Expatriate insurance in South Africa

We've put together a few tips to help you prepare for your move to South Africa and get to grips with everyday life there.

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South Africa is a cosmopolitan country par excellence, with around 57 million inhabitants. Many expatriate communities (Belgians, French, Germans, Dutch, African refugees from other countries on the continent, etc.) live here. We’ve put together a few tips to help you prepare for your move to South Africa and get to grips with everyday life there. Safety aside, South Africa is a welcoming country rich in opportunities. However, medical infrastructures are not always sufficiently developed, and the costs of private medicine in international establishments can be very high. That’s why we strongly advise you to take out international health insurance for expatriates before you leave, to prevent any risks.

Expatriate insurance South Africa Gold Nomad Expat

Our policy with good levels of cover, suitable for your expatriation to South Africa.



/ month

Expatriate Insurance South Africa Gold Expat Access

Economical international health insurance tailored to your expatriation plans.



/ month

Expatriate insurance South Africa Gold Expat Safe

Health insurance with a good cover/price ratio. It offers effective cover against accident and illness.



/ month

Expatriate insurance South Africa Gold Expat Premium

Our most comprehensive expatriate health insurance, tailored to your expatriation in South Africa.



/ month

Any questions? Need advice?

Working in South Africa

It’s difficult to find a job in South Africa for an expatriate, as priority for employment is given to South Africans. To find a job in South Africa, it’s important to have specialized skills and to be fluent in English.
We advise you to apply for jobs on the critical skills list, particularly in computer science, engineering and information technology.

Schooling in South Africa

The South African education system is divided into three parts: General Education and Training, Further Education and Training, and Tertiary and Higher Education. The first ten years are compulsory.
The “matric year” is the year when students prepare for the equivalent of the French baccalauréat and their entry into university.
There are two French schools in South Africa: the Ecole Française François le Vaillant in Cape Town, and the Lycée Français Jules Verne in Johannesburg.

Accommodation in South Africa

The price of accommodation depends, as in many countries, on the city where you are going to live, with the highest prices going to South Africa’s most pleasant city: Cape Town. Rent for a 3-room apartment in downtown Cape Town costs around €1,400 per month. 600 for the same type of property in Pretoria.
As a first step, it’s advisable to rent for a short time, while you get your bearings and choose the accommodation that suits you best.

What is the cost of living in South Africa?

South Africa is one of the lowest-cost countries in the world. The latter is 56% lower than in France. However, imported products such as cars and electronics are more expensive than in Europe.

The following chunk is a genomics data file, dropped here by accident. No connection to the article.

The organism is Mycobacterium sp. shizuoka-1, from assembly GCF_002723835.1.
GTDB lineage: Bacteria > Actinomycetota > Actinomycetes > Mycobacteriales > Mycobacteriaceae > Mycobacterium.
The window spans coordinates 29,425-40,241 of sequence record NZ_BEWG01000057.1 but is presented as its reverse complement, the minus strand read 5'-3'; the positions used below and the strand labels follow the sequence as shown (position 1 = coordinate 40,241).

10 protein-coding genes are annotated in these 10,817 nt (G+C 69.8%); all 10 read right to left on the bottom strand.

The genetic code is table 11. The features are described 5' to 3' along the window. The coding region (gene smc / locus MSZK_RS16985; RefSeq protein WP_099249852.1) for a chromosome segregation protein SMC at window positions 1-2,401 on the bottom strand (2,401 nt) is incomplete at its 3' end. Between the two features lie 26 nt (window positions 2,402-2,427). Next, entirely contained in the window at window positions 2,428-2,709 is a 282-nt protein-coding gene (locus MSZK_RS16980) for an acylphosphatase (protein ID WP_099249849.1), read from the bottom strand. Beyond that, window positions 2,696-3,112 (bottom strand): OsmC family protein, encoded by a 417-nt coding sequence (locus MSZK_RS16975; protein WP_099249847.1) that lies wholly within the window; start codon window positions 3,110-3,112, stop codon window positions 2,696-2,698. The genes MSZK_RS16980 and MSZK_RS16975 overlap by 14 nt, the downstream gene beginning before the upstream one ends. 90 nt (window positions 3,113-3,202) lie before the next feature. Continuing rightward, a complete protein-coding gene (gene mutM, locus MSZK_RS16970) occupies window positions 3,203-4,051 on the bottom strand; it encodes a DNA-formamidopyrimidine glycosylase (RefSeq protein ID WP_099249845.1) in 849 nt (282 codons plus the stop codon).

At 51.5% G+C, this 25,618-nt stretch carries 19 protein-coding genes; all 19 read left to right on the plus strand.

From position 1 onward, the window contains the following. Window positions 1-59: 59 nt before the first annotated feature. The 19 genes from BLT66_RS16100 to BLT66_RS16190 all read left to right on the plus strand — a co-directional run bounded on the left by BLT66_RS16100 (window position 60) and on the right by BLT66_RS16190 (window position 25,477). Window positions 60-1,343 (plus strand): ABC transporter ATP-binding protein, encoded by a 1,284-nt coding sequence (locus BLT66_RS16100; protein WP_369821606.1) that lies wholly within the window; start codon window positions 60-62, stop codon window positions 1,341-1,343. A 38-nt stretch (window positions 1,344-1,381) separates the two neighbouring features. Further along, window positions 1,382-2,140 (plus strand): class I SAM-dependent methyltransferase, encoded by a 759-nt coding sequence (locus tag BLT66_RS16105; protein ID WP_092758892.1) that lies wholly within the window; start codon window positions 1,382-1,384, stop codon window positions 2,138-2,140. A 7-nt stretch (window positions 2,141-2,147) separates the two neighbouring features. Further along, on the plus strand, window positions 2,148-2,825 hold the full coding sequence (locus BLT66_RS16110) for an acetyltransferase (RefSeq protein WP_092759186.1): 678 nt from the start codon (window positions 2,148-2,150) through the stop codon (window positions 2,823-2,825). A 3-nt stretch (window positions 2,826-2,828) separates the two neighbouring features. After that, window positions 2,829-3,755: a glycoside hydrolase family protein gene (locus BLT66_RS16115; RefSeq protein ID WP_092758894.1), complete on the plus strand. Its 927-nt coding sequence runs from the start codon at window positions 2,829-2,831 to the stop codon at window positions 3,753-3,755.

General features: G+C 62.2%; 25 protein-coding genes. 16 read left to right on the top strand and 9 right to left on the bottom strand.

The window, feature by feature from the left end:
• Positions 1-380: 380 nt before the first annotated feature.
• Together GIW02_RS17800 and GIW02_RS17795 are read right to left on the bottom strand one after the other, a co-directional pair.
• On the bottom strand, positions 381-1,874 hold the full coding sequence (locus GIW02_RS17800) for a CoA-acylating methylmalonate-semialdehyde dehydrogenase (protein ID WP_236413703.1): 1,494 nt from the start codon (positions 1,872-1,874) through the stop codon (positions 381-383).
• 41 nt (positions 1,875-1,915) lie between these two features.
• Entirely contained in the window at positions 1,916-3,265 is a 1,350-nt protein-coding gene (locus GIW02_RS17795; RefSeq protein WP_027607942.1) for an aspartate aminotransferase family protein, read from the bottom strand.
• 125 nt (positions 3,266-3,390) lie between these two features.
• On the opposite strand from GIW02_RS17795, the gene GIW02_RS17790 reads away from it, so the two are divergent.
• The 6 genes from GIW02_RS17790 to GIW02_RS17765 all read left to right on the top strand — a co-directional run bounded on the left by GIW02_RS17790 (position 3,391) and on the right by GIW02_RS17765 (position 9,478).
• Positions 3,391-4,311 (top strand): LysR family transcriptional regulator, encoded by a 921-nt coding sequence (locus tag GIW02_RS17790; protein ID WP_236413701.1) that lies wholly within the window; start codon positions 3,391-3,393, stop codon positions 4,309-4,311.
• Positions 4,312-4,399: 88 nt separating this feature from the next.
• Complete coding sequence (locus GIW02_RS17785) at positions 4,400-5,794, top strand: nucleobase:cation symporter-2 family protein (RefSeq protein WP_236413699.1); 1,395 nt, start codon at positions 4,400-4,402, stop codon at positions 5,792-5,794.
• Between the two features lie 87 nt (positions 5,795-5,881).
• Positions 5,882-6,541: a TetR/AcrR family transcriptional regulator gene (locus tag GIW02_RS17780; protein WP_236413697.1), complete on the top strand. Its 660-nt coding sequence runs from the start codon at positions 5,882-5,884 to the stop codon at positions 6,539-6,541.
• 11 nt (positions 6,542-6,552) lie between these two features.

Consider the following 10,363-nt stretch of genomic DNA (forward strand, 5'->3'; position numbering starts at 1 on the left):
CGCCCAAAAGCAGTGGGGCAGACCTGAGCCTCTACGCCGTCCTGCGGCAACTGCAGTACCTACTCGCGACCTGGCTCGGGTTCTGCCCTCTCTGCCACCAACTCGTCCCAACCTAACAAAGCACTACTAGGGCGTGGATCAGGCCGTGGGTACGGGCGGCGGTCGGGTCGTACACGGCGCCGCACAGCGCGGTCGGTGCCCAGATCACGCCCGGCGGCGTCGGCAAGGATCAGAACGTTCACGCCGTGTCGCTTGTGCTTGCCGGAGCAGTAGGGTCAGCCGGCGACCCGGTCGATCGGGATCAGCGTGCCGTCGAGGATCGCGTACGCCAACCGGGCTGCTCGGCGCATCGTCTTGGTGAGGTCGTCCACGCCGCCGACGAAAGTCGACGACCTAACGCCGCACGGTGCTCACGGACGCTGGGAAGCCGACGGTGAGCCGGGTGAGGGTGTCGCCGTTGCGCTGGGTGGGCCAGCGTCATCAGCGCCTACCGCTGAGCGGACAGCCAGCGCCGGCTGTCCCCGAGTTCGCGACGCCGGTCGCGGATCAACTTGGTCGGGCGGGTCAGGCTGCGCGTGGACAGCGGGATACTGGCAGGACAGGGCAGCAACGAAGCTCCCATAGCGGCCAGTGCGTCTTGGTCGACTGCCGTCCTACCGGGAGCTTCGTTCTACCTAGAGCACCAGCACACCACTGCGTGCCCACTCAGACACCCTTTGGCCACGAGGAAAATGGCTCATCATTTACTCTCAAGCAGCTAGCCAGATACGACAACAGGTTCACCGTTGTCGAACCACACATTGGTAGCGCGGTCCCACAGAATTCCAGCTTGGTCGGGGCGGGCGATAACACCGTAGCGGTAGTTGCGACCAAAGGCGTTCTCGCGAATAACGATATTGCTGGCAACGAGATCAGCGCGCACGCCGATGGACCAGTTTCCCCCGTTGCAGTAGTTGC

To reduce your expenses in South Africa, it’s advisable to take out international health insurance so that you’re covered and don’t have to pay high health costs in the event of a problem.

Driving in South Africa

The first thing to remember about driving in South Africa is that you drive on the left side of the road. So it’s best to remain vigilant to avoid unpleasant surprises. South African roads are generally well-maintained, so it’s easy to get from one city to another in the country. But traffic can be heavy in and around major cities.

Checks are infrequent, but the penalties are quite heavy. The speed limit is 60km/h in town, 100km/h on non-town roads and 120km/h on freeways. If you want to settle in South Africa, you can drive with your French driving license, provided it has been fully translated into English. This translation must be done by a sworn translator and validated by the French Consulate General in Cape Town.

Hygiene and eating habits in South Africa

Good hygiene in restaurants, markets and stores. Tap water is safe to drink. You can also drink locally-branded bottled water: Schoon Spruit, Van Riebeeck Water. South Africa has inherited many Anglo-Saxon habits. Breakfast is hearty with eggs and bacon, lunch is light, and dinner is served around 6pm.
South African cuisine is inspired by Dutch, English and Oriental recipes. The main ingredients are meat, mashed corn with tomato sauce, a few vegetables and chutney.

Choosing health insurance for South Africa

Taking out international health insurance is a formality of the utmost importance, and even more so in South Africa. Firstly, because the South African government requires it, and secondly, to ensure that your expatriation takes place under the best possible conditions and that all your medical expenses are covered by good health insurance. For expatriates, there are two categories of health insurance: so-called “1st euro” insurance and complementary insurance to the Caisse des Français à l’Etranger (CFE). Depending on your profile and criteria, we can present you with different packages tailored to your needs. So don’t hesitate to contact us and ask for our advice – we’ll be delighted to hear from you! What’s more, if you wish, you can get an immediate free quote online.

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